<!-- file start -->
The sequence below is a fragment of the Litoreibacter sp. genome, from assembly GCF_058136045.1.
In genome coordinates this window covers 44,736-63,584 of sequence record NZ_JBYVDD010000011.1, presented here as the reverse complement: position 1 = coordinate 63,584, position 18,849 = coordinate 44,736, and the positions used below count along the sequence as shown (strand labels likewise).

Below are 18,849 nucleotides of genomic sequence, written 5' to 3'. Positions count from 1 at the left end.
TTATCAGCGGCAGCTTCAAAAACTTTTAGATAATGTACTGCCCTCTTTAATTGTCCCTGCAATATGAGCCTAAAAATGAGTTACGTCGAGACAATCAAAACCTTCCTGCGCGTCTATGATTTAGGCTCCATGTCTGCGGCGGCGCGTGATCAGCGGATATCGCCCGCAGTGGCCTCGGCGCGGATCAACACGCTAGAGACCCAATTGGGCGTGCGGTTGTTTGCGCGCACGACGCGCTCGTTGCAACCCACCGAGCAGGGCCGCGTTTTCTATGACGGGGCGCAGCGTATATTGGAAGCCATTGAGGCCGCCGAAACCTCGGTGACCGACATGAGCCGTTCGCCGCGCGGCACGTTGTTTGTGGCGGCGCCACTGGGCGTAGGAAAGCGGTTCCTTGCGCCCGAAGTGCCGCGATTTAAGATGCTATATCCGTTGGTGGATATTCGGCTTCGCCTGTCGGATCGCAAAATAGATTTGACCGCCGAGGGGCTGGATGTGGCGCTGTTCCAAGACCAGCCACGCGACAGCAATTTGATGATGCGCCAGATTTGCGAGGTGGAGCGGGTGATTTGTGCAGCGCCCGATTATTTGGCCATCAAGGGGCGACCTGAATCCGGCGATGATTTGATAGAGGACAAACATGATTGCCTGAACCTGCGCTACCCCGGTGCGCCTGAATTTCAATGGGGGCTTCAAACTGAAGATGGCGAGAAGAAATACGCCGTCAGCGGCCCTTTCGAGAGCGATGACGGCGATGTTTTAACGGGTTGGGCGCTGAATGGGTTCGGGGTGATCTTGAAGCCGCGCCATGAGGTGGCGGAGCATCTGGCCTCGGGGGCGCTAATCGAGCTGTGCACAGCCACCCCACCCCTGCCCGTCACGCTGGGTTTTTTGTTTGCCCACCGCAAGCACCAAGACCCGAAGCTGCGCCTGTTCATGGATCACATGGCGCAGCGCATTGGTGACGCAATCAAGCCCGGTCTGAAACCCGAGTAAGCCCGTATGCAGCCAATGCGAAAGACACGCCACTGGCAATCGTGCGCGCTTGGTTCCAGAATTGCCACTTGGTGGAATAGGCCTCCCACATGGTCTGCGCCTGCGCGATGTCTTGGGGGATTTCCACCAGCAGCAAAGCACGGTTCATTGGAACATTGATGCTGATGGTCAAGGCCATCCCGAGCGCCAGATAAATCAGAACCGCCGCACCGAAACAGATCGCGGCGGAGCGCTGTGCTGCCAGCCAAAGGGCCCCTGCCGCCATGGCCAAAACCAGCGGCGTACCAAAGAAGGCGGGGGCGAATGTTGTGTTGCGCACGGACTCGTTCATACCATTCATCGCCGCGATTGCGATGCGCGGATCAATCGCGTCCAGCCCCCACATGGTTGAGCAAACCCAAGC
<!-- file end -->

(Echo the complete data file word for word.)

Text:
The sequence below is a fragment of the Litoreibacter sp. genome, from assembly GCF_058136045.1.
In genome coordinates this window covers 44,736-63,584 of sequence record NZ_JBYVDD010000011.1, presented here as the reverse complement: position 1 = coordinate 63,584, position 18,849 = coordinate 44,736, and the positions used below count along the sequence as shown (strand labels likewise).

Below are 18,849 nucleotides of genomic sequence, written 5' to 3'. Positions count from 1 at the left end.
TTATCAGCGGCAGCTTCAAAAACTTTTAGATAATGTACTGCCCTCTTTAATTGTCCCTGCAATATGAGCCTAAAAATGAGTTACGTCGAGACAATCAAAACCTTCCTGCGCGTCTATGATTTAGGCTCCATGTCTGCGGCGGCGCGTGATCAGCGGATATCGCCCGCAGTGGCCTCGGCGCGGATCAACACGCTAGAGACCCAATTGGGCGTGCGGTTGTTTGCGCGCACGACGCGCTCGTTGCAACCCACCGAGCAGGGCCGCGTTTTCTATGACGGGGCGCAGCGTATATTGGAAGCCATTGAGGCCGCCGAAACCTCGGTGACCGACATGAGCCGTTCGCCGCGCGGCACGTTGTTTGTGGCGGCGCCACTGGGCGTAGGAAAGCGGTTCCTTGCGCCCGAAGTGCCGCGATTTAAGATGCTATATCCGTTGGTGGATATTCGGCTTCGCCTGTCGGATCGCAAAATAGATTTGACCGCCGAGGGGCTGGATGTGGCGCTGTTCCAAGACCAGCCACGCGACAGCAATTTGATGATGCGCCAGATTTGCGAGGTGGAGCGGGTGATTTGTGCAGCGCCCGATTATTTGGCCATCAAGGGGCGACCTGAATCCGGCGATGATTTGATAGAGGACAAACATGATTGCCTGAACCTGCGCTACCCCGGTGCGCCTGAATTTCAATGGGGGCTTCAAACTGAAGATGGCGAGAAGAAATACGCCGTCAGCGGCCCTTTCGAGAGCGATGACGGCGATGTTTTAACGGGTTGGGCGCTGAATGGGTTCGGGGTGATCTTGAAGCCGCGCCATGAGGTGGCGGAGCATCTGGCCTCGGGGGCGCTAATCGAGCTGTGCACAGCCACCCCACCCCTGCCCGTCACGCTGGGTTTTTTGTTTGCCCACCGCAAGCACCAAGACCCGAAGCTGCGCCTGTTCATGGATCACATGGCGCAGCGCATTGGTGACGCAATCAAGCCCGGTCTGAAACCCGAGTAAGCCCGTATGCAGCCAATGCGAAAGACACGCCACTGGCAATCGTGCGCGCTTGGTTCCAGAATTGCCACTTGGTGGAATAGGCCTCCCACATGGTCTGCGCCTGCGCGATGTCTTGGGGGATTTCCACCAGCAGCAAAGCACGGTTCATTGGAACATTGATGCTGATGGTCAAGGCCATCCCGAGCGCCAGATAAATCAGAACCGCCGCACCGAAACAGATCGCGGCGGAGCGCTGTGCTGCCAGCCAAAGGGCCCCTGCCGCCATGGCCAAAACCAGCGGCGTACCAAAGAAGGCGGGGGCGAATGTTGTGTTGCGCACGGACTCGTTCATACCATTCATCGCCGCGATTGCGATGCGCGGATCAATCGCGTCCAGCCCCCACATGGTTGAGCAAACCCAAGC